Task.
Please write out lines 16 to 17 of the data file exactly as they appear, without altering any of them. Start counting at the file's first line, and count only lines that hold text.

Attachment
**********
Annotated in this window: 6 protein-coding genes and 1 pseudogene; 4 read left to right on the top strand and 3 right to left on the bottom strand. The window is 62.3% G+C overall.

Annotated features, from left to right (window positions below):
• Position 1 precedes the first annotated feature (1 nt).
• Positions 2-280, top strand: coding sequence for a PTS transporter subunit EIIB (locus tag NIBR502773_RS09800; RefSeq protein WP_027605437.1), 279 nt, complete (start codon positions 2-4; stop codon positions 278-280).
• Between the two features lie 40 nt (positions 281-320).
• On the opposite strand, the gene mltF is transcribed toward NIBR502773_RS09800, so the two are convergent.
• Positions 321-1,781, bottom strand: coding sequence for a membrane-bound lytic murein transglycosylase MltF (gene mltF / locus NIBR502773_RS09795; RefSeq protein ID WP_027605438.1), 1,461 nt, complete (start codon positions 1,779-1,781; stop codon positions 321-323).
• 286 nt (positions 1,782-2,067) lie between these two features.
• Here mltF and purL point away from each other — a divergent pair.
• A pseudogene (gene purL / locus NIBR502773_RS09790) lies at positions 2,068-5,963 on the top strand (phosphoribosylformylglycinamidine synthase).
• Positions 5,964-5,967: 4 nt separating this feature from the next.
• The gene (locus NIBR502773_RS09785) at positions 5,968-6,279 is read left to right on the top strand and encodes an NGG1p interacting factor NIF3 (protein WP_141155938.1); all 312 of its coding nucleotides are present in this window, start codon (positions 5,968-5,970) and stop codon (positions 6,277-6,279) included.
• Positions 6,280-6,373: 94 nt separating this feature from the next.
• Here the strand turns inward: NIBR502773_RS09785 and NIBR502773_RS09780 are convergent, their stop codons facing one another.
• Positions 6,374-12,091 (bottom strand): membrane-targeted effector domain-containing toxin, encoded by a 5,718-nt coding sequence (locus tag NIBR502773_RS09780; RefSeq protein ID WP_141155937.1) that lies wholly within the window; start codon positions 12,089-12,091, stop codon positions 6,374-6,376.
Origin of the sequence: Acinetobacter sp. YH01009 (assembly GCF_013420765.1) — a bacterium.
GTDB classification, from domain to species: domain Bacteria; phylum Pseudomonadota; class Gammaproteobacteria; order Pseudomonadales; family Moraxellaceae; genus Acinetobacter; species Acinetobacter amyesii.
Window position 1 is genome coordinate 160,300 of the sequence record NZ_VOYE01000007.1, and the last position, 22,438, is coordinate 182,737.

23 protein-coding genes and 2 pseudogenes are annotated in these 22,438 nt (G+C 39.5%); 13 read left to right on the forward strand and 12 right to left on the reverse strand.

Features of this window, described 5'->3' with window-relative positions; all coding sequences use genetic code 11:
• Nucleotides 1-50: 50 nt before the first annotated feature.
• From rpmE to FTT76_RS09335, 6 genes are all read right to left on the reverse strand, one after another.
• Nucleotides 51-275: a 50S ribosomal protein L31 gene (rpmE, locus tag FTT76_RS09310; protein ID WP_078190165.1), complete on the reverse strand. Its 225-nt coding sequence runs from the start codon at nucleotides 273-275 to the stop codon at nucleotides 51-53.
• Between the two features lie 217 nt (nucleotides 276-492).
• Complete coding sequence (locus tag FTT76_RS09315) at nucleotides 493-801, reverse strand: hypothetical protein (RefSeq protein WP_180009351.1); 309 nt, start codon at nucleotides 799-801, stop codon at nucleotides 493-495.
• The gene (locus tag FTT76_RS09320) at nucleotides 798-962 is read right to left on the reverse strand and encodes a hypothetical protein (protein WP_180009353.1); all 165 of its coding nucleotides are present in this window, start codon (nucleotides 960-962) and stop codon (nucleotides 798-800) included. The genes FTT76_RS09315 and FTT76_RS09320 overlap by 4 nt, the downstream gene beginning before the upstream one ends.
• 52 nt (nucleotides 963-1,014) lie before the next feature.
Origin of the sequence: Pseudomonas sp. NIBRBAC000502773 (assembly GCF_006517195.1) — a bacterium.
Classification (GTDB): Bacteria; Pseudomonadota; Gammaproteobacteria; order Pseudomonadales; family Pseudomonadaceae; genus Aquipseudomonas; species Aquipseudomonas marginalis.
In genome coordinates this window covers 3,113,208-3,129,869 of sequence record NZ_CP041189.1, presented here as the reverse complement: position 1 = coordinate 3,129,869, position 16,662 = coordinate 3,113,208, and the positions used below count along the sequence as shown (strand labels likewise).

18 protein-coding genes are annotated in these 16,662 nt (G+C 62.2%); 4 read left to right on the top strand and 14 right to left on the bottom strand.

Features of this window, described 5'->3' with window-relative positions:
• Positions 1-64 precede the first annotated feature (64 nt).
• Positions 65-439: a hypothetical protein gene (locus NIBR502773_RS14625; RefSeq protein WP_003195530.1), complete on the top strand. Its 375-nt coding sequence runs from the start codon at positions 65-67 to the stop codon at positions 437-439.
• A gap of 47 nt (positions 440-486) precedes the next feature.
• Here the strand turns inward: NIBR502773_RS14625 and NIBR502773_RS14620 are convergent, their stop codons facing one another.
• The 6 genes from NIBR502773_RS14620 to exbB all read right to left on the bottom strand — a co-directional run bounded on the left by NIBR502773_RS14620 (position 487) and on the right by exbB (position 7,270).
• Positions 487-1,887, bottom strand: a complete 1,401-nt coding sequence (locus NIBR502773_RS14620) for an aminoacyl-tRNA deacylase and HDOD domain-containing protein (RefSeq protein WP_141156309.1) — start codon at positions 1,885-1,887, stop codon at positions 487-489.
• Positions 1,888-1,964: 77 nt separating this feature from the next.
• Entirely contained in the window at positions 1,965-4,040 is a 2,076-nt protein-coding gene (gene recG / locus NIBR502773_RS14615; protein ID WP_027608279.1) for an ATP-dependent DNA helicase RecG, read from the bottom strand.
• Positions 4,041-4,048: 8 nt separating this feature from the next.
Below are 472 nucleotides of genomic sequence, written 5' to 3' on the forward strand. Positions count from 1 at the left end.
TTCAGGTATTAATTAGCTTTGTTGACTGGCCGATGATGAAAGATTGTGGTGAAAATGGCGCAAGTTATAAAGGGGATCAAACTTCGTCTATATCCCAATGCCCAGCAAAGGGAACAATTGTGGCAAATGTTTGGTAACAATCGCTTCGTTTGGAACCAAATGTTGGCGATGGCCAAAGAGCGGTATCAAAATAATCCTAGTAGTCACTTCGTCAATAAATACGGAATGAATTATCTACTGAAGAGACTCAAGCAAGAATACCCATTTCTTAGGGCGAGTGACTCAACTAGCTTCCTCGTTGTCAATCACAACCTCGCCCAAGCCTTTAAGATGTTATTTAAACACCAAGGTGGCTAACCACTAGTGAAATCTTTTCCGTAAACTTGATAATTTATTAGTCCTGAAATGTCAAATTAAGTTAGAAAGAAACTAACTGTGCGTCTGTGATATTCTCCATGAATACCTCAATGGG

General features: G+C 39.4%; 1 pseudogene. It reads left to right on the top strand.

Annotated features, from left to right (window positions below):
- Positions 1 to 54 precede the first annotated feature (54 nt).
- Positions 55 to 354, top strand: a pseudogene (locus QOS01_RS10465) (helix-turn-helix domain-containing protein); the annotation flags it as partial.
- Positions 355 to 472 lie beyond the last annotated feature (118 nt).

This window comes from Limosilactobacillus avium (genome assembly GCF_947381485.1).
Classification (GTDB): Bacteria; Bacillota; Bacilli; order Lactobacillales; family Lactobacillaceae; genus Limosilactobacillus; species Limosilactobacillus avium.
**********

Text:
Origin of the sequence: Acinetobacter sp. YH01009 (assembly GCF_013420765.1) — a bacterium.
GTDB classification, from domain to species: domain Bacteria; phylum Pseudomonadota; class Gammaproteobacteria; order Pseudomonadales; family Moraxellaceae; genus Acinetobacter; species Acinetobacter amyesii.